The Tell Tale Heart By Edgar Allan Poe

Decent Essays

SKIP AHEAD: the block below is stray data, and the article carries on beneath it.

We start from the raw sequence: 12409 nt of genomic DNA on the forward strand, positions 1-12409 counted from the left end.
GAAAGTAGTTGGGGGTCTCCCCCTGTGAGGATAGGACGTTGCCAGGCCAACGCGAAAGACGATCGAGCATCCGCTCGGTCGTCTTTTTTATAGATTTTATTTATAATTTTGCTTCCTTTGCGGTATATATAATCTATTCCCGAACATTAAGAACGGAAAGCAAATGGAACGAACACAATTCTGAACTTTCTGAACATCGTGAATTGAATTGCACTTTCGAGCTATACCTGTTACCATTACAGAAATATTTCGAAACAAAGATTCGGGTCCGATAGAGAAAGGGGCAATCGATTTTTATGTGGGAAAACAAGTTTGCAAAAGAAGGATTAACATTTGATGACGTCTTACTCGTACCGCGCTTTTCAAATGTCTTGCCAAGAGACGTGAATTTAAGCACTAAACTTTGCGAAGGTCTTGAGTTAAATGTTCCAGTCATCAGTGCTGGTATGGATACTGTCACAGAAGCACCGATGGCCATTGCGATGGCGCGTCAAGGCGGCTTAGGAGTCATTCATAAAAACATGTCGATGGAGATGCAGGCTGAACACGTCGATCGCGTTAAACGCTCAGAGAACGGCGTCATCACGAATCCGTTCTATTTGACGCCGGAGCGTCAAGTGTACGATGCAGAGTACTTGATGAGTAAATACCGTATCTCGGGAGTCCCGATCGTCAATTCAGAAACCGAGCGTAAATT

“The Tell-Tale Heart” by Edgar Allan Poe is a short story told by an unnamed narrator, who attempts to convince the reader that he is sane, while describing the events leading up to murdering an old man. Through the use of symbolism, imagery and irony, Poe reveals the thoughts of the narrator while he is recalling the events of the old man. The story starts off with the remarks of “TRUE! --nervous --very, very dreadfully nervous I had been and am” by the narrator. This remark can be inferred as an answer to a question just asked. Although the reader is given no information on what is going on around the narrator, it can be surmised that the narrator is about to confess his story to a judge, or therapist. The word “TRUE!” already acts a confession to the murder. He is not propelled to prove his innocence, but moved to prove his sanity. “why will you say that I am mad?...I heard all things in the heaven and in the earth.” Those two assertions alone begin to reveal his paranoia and will lead to “hearing” the dead old man’s heart beating. He follows these statements with detailed evidence of what happened before and after the murder. “You should have seen how wisely I proceeded --with what caution --with what foresight --with what dissimulation I went to work! I was never kinder to the old man than during the whole week before I killed him.” While he attempts to provide rational explanations of his irrational thinking, he is ultimately admitting to murder. The story never

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